"I had never seen the flames go up in real life," Juan Negrin, a foreman from Youngsville, told ABC11. "You're seeing the gas, you're seeing the flame. We're about 60 feet away and you could feel the heat."
Negrin joined more than two dozen other contractors at Dominion Energy's campus in Cary for a free safety training offered to professionals who dig around gas lines.
WATCH: @DominionEnergy simulates what happens if there’s a rupture to standard #NaturalGas line outside house. Static electricity, cigarette butt, even cell phones could ignite a fire like this. @ABC11_WTVD #DurhamExplosion #NC811 pic.twitter.com/gpyIHTwl0K— Jonah Kaplan (@KaplanABC11) August 7, 2019
The training is offered every year, but Wednesday's course was the first since the Durham gas explosion which killed two people, including a utility worker.
"When you do this work and you see that -- you know that could've been you," Negrin said. "You know the danger is there but sometimes you get complacent and you go through the motions every day and you don't pay attention. You see this right here and you see we have to do everything on point because we can't have that happen to our guys."
MORE: @DominionEnergy training shows extinguishing fire even needs caution because water won’t help because it doesn’t stop spread of gas. Also - this is outside. #DurhamExplosion was indoors and result of condensed buildup of gas. @ABC11_WTVD #nc811 pic.twitter.com/UvicL9Pi2y— Jonah Kaplan (@KaplanABC11) August 7, 2019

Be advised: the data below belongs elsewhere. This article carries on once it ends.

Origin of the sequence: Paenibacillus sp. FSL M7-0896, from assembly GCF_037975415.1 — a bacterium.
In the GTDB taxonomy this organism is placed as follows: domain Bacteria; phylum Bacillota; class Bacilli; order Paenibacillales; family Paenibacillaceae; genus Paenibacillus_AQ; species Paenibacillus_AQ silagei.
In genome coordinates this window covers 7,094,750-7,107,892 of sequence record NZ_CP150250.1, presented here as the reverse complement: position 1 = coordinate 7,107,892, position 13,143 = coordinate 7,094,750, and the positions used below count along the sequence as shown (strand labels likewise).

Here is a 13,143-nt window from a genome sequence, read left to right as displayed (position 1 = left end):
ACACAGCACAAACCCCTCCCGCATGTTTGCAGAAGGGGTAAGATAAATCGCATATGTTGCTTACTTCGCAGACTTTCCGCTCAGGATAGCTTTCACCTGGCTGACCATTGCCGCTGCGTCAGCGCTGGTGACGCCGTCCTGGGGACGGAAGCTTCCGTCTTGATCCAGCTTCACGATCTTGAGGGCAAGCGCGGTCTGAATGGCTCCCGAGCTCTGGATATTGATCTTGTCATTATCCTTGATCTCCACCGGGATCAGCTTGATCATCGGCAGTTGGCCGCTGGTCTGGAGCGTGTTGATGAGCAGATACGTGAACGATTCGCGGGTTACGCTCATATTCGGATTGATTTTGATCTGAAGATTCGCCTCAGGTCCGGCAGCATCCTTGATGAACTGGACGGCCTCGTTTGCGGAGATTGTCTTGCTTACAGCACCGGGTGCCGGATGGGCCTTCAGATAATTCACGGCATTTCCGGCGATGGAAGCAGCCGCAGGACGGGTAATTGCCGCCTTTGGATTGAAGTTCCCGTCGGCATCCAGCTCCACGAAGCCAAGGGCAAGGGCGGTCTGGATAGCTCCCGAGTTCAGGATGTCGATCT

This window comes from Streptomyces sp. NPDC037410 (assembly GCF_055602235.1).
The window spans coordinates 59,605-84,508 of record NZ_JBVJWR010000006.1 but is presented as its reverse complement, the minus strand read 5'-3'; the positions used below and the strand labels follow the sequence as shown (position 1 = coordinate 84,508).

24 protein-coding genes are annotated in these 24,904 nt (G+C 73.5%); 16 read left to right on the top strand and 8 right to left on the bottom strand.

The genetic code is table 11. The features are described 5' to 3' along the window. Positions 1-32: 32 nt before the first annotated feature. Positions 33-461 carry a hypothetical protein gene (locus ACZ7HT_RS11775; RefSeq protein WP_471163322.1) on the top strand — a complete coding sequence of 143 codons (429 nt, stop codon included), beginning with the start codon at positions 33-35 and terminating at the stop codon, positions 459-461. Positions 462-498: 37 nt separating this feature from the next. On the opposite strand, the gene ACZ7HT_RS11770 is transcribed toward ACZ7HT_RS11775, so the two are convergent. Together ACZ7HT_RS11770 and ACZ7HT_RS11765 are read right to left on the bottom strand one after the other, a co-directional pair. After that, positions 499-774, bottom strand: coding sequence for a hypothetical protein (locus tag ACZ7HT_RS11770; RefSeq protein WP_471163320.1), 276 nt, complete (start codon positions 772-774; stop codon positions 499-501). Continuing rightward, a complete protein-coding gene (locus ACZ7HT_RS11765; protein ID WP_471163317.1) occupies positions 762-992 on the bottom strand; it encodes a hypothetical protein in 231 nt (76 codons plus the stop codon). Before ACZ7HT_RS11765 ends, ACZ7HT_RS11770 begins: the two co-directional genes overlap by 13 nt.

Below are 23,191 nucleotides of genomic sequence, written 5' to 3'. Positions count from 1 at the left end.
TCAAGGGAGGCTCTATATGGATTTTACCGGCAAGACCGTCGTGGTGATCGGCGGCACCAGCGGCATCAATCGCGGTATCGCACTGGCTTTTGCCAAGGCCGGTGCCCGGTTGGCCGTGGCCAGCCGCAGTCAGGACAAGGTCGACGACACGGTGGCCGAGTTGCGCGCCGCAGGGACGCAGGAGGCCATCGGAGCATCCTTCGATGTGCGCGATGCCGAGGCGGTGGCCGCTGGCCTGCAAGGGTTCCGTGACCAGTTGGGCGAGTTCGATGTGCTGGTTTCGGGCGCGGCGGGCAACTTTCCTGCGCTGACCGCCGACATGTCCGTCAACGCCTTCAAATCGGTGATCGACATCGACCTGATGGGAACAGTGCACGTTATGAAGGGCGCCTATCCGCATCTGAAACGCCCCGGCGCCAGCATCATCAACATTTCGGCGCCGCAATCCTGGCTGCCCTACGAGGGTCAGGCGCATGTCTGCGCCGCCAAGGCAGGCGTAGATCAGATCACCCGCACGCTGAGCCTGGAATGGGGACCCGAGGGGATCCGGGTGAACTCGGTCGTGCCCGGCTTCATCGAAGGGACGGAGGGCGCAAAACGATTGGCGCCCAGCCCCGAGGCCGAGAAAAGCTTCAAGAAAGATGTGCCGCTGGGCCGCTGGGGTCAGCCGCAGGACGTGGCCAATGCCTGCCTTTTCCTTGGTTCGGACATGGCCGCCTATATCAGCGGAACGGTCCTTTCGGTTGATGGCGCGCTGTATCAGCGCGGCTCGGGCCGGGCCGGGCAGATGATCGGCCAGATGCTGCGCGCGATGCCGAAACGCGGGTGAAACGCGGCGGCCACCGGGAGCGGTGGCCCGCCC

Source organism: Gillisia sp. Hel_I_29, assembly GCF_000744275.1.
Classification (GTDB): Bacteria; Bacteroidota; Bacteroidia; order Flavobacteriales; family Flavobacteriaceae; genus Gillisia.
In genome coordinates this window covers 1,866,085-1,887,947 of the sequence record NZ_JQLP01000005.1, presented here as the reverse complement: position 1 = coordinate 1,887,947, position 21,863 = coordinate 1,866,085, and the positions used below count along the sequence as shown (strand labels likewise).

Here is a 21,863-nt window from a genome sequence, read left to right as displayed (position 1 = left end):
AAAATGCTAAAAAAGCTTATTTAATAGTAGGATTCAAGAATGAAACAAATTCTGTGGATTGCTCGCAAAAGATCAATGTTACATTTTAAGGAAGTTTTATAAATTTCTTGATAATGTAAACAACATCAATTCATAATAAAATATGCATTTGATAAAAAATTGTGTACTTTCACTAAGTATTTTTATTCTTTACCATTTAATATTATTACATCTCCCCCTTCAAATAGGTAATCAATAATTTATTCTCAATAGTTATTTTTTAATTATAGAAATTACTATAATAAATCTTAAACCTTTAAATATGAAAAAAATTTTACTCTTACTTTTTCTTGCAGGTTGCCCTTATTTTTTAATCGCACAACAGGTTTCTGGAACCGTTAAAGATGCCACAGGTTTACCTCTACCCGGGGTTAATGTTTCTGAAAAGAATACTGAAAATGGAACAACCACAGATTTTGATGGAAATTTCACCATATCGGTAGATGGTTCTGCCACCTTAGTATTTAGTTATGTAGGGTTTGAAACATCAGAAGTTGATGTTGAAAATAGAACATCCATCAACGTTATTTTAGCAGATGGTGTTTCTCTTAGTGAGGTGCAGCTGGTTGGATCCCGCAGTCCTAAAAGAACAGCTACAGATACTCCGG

In an earlier ABC11 Investigation, the I-Team reviewed all gas pipeline incidents reported to the Department of Transportation since 1999; the Durham explosion was the first serious incident resulting in fatalities -- a remarkable feat considering the 61,000 miles of pipelines delivering natural gas buried underneath the Tar Heel State (enough to circle the globe twice.)
According to the Pipeline and Hazardous Materials Safety Administration, there are nearly 3 million miles of pipeline transporting natural gas to homes across the United States. The gas is a popular source of energy that heats homes and cooks meals.
Data obtained by the I-Team counts 5,705 pipeline incidents in the U.S. since 1999, killing 291 people and injuring 1,267. The incidents, which include leaks, fires and explosions, caused an estimated $9.1 billion in damages.
Utility lines are marked after either a project manager or customer dials 811, a free service paid for by the utility companies to reduce the risk of damage from digging and excavations. The service answered an estimated 2 million calls in 2017, the latest data available; more than 98 percent of crews using the data avoided unexpected contact with the lines or pipes.
VIDEO: How the 811 process works in North Carolina
"Do the right thing, don't take a guess, do the safe thing" Persida Montanez, a spokeswoman for Dominion Energy, says of homeowners calling 811. "There's construction work all around the Triangle so any company building is digging around natural gas and other utility lines."
Dominion's safety course is free and is offered to all professionals, including municipal crews. To learn about the training contact firstname.lastname@example.org. Montanez added that Dominion offers bilingual training for groups with Spanish and English speakers.